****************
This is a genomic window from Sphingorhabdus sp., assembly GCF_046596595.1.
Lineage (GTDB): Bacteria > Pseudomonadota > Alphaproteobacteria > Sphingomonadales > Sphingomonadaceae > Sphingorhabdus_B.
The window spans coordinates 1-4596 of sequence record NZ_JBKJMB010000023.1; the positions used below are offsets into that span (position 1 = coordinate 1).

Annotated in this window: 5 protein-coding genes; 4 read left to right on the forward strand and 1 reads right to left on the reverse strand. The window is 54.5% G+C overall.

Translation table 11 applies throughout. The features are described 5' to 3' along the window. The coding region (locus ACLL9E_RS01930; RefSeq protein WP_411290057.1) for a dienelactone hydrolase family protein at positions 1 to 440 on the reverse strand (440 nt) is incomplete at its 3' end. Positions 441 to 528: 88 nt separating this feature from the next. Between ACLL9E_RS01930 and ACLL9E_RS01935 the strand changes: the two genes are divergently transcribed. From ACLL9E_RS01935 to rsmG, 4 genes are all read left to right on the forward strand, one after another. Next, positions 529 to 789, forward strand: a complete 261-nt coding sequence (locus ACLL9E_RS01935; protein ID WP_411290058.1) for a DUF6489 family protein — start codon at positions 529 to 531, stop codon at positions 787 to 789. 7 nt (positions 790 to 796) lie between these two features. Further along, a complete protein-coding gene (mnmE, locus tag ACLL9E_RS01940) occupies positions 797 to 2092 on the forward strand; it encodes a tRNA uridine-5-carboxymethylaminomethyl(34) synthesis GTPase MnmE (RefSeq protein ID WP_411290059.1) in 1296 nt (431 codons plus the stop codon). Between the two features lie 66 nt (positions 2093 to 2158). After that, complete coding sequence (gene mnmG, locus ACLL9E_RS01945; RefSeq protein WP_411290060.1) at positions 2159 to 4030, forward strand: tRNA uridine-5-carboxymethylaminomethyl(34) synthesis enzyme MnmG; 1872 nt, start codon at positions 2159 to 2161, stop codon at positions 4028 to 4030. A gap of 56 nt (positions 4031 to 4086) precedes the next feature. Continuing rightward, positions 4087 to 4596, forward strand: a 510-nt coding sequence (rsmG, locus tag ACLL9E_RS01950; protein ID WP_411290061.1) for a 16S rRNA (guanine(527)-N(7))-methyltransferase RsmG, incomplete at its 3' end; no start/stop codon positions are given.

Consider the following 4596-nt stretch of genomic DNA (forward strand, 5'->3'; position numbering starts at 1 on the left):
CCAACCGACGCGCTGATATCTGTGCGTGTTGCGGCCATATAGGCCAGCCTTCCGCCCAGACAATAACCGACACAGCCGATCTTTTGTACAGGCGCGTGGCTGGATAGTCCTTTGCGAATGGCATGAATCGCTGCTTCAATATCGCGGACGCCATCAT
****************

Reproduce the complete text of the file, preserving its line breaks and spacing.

This is a genomic window from Sphingorhabdus sp., assembly GCF_046596595.1.
Lineage (GTDB): Bacteria > Pseudomonadota > Alphaproteobacteria > Sphingomonadales > Sphingomonadaceae > Sphingorhabdus_B.
The window spans coordinates 1-4596 of sequence record NZ_JBKJMB010000023.1; the positions used below are offsets into that span (position 1 = coordinate 1).

Annotated in this window: 5 protein-coding genes; 4 read left to right on the forward strand and 1 reads right to left on the reverse strand. The window is 54.5% G+C overall.

Translation table 11 applies throughout. The features are described 5' to 3' along the window. The coding region (locus ACLL9E_RS01930; RefSeq protein WP_411290057.1) for a dienelactone hydrolase family protein at positions 1 to 440 on the reverse strand (440 nt) is incomplete at its 3' end. Positions 441 to 528: 88 nt separating this feature from the next. Between ACLL9E_RS01930 and ACLL9E_RS01935 the strand changes: the two genes are divergently transcribed. From ACLL9E_RS01935 to rsmG, 4 genes are all read left to right on the forward strand, one after another. Next, positions 529 to 789, forward strand: a complete 261-nt coding sequence (locus ACLL9E_RS01935; protein ID WP_411290058.1) for a DUF6489 family protein — start codon at positions 529 to 531, stop codon at positions 787 to 789. 7 nt (positions 790 to 796) lie between these two features. Further along, a complete protein-coding gene (mnmE, locus tag ACLL9E_RS01940) occupies positions 797 to 2092 on the forward strand; it encodes a tRNA uridine-5-carboxymethylaminomethyl(34) synthesis GTPase MnmE (RefSeq protein ID WP_411290059.1) in 1296 nt (431 codons plus the stop codon). Between the two features lie 66 nt (positions 2093 to 2158). After that, complete coding sequence (gene mnmG, locus ACLL9E_RS01945; RefSeq protein WP_411290060.1) at positions 2159 to 4030, forward strand: tRNA uridine-5-carboxymethylaminomethyl(34) synthesis enzyme MnmG; 1872 nt, start codon at positions 2159 to 2161, stop codon at positions 4028 to 4030. A gap of 56 nt (positions 4031 to 4086) precedes the next feature. Continuing rightward, positions 4087 to 4596, forward strand: a 510-nt coding sequence (rsmG, locus tag ACLL9E_RS01950; protein ID WP_411290061.1) for a 16S rRNA (guanine(527)-N(7))-methyltransferase RsmG, incomplete at its 3' end; no start/stop codon positions are given.

Consider the following 4596-nt stretch of genomic DNA (forward strand, 5'->3'; position numbering starts at 1 on the left):
CCAACCGACGCGCTGATATCTGTGCGTGTTGCGGCCATATAGGCCAGCCTTCCGCCCAGACAATAACCGACACAGCCGATCTTTTGTACAGGCGCGTGGCTGGATAGTCCTTTGCGAATGGCATGAATCGCTGCTTCAATATCGCGGACGCCATCAT